Harry Boyte on Beyond the Knowledge Wars

Harry Boyte, a senior fellow at the Humphrey Institute at the University of Minnesota, spoke to the Minnesota Independent Scholars Forum on the topic Beyond the Knowledge Wars. The event was held at the Hosmer Public Library in Minneapolis.

Boyte began by discussing the cult of the expert, the ultimate outgrowth of the philosophical positivism and objectivism that dominated intellectual culture in the first half of the twentieth century. Objectivity became the byword for intellectual investigation, demanding the removal of all self-interest or awareness from the research process. He summed this up by the advice he once heard given to a sociology Ph.D. - “never research a topic that you are interested in.” The fear of contamination by personal biases and interests pushed academia to extol research over outreach.

There have been many critics of this ethos of detachment, but so far their impact has been minimal. The administration of the University of Minnesota bought into the “ponzi scheme of becoming the third best public research university in the world.” The result was the closing of general college. Further back in time Boyte described some of the changes to the coop-extension program which was transformed away from community building into an expert service provider. Another current of resistance was the tradition of the land grant colleges.

The cult of the expert is expressed in politics as mobilizing - get out the vote, door knocking and canvassing, robo-calls. It is the dominant political formula of our time. Mobilization was originally the strategy of the left, but now all politicians use it. It begins by defining an enemy, frames the issue as good versus evil using a simplified script, and then distributes it to the masses with the subtext that the masses are being victimized. It is the Nader and the PIRG formula, and recently it has been the Rove, Gingrich, and Beck formula. The problem with this view is that it treats people as stereotypes, labels, or abstractions. How will the Southern white male respond to message X? What will the soccer mom think of this commercial?

The apotheosis of this form of politics was seen in 2008 when Mark Penn told Hillary Clinton that the only way she could win was by accusing Obama of being a terrorist sympathizer. Clinton stepped back from that edge. John McCain had a similar moment when he took the microphone from the woman in Minneapolis who accused Obama of being an Arab.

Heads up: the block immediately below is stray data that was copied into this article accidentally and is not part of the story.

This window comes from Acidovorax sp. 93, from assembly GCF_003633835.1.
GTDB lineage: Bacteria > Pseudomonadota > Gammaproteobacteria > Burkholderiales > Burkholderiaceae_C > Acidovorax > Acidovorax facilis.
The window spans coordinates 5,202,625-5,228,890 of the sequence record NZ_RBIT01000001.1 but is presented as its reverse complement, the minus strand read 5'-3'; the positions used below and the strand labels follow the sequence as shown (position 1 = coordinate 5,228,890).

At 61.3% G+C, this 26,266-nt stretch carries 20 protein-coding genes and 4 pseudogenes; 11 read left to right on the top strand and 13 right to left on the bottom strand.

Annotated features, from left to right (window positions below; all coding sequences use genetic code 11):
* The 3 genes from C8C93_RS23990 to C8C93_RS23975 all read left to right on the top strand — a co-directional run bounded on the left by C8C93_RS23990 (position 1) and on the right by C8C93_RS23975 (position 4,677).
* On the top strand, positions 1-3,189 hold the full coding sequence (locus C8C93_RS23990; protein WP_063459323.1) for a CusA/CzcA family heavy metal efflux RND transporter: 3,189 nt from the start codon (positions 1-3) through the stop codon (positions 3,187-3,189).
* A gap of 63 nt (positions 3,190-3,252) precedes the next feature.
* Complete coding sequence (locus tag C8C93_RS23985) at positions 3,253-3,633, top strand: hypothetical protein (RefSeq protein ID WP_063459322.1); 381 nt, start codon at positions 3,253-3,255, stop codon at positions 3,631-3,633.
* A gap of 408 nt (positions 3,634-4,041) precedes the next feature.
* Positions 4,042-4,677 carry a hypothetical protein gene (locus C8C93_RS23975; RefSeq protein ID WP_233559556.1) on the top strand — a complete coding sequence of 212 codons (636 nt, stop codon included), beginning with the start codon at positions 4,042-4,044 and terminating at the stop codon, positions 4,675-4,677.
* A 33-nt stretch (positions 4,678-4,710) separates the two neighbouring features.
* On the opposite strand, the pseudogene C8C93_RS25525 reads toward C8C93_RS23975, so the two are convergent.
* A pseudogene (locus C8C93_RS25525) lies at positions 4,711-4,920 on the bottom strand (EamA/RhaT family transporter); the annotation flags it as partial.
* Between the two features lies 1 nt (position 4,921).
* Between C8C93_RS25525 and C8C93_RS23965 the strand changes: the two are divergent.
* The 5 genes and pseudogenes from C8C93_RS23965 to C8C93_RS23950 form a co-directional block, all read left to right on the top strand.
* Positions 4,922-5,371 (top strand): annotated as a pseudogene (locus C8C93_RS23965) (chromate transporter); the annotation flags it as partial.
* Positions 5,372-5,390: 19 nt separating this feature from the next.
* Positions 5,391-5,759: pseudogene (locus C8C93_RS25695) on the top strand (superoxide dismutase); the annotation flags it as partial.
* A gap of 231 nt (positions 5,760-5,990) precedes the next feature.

The antidote to this problem, according to Boyte, is an organizing paradigm, a viewpoint that acknowledges the “irreversible, plurality of the human condition.” It is a return to the original meaning of politics - how to deal with people different than the self.

Boyte offered some positive examples of resistance, such as the recent work by the Centers for Disease Control to promote community resilience, or the shift among development economists from only talking about government and market solutions to talking about community power. In St. Paul there is the Jane Addams School for Democracy connecting college students and immigrants and at the University of Minnesota William Doherty is working on a program for citizen professionals.

I basically agree with Mr. Boyte’s critique of the current situation, but the examples of hope seem very small bore compared to the scale of the challenge. I asked him about the reaction to his work among the business community and he basically said that he hadn’t presented the ideas to them. There were some local business alliances working on citizen business issues, such as the Citizens League and Target Corporation, but the overall scope was small.

The question I should have asked is how this message is going to be carried into the suburbs. I support his goals and the programs he works on, like the Jane Addams school and democracy promotion in Africa, but I see the center of the action as the suburbs for two reasons. Practically, the suburbs are where elections are currently won and lost in America. If we can’t convince suburbanites of this critique and the need for a more democratic form of education then change may never come. Ideologically, the problem is there are so few people in the suburbs who know what democracy. We, in the suburbs, are the ultimate ignorant consumers of government service. The attitude is “give me my driver’s license as rapidly as possible and then get out of my way, I need to go to work and pick up the kids for soccer practice.” There is very little citizenship in the suburbs, nor is there very much community.

The vision of a cocreative, relational, community-based future of education is enticing. I look forward to helping to build that future with Mr. Boyte.